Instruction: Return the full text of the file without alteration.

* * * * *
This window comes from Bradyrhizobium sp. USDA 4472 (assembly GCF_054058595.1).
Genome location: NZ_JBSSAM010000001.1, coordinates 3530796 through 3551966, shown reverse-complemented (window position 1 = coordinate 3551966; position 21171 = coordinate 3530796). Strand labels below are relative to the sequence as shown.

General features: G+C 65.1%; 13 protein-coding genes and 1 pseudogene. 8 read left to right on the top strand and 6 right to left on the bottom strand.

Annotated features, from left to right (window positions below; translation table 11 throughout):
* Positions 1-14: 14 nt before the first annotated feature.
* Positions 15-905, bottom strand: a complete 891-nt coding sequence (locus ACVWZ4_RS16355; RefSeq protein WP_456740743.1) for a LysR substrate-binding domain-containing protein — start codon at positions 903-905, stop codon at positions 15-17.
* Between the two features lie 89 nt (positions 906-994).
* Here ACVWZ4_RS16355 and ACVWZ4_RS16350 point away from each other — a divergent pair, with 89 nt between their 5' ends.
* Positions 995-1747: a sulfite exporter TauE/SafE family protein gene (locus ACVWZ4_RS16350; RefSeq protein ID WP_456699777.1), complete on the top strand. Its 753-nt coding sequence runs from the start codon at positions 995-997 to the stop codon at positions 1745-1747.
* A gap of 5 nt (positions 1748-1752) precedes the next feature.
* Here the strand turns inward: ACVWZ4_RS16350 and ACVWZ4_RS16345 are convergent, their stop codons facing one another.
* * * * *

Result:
This window comes from Bradyrhizobium sp. USDA 4472 (assembly GCF_054058595.1).
Genome location: NZ_JBSSAM010000001.1, coordinates 3530796 through 3551966, shown reverse-complemented (window position 1 = coordinate 3551966; position 21171 = coordinate 3530796). Strand labels below are relative to the sequence as shown.

General features: G+C 65.1%; 13 protein-coding genes and 1 pseudogene. 8 read left to right on the top strand and 6 right to left on the bottom strand.

Annotated features, from left to right (window positions below; translation table 11 throughout):
* Positions 1-14: 14 nt before the first annotated feature.
* Positions 15-905, bottom strand: a complete 891-nt coding sequence (locus ACVWZ4_RS16355; RefSeq protein WP_456740743.1) for a LysR substrate-binding domain-containing protein — start codon at positions 903-905, stop codon at positions 15-17.
* Between the two features lie 89 nt (positions 906-994).
* Here ACVWZ4_RS16355 and ACVWZ4_RS16350 point away from each other — a divergent pair, with 89 nt between their 5' ends.
* Positions 995-1747: a sulfite exporter TauE/SafE family protein gene (locus ACVWZ4_RS16350; RefSeq protein ID WP_456699777.1), complete on the top strand. Its 753-nt coding sequence runs from the start codon at positions 995-997 to the stop codon at positions 1745-1747.
* A gap of 5 nt (positions 1748-1752) precedes the next feature.
* Here the strand turns inward: ACVWZ4_RS16350 and ACVWZ4_RS16345 are convergent, their stop codons facing one another.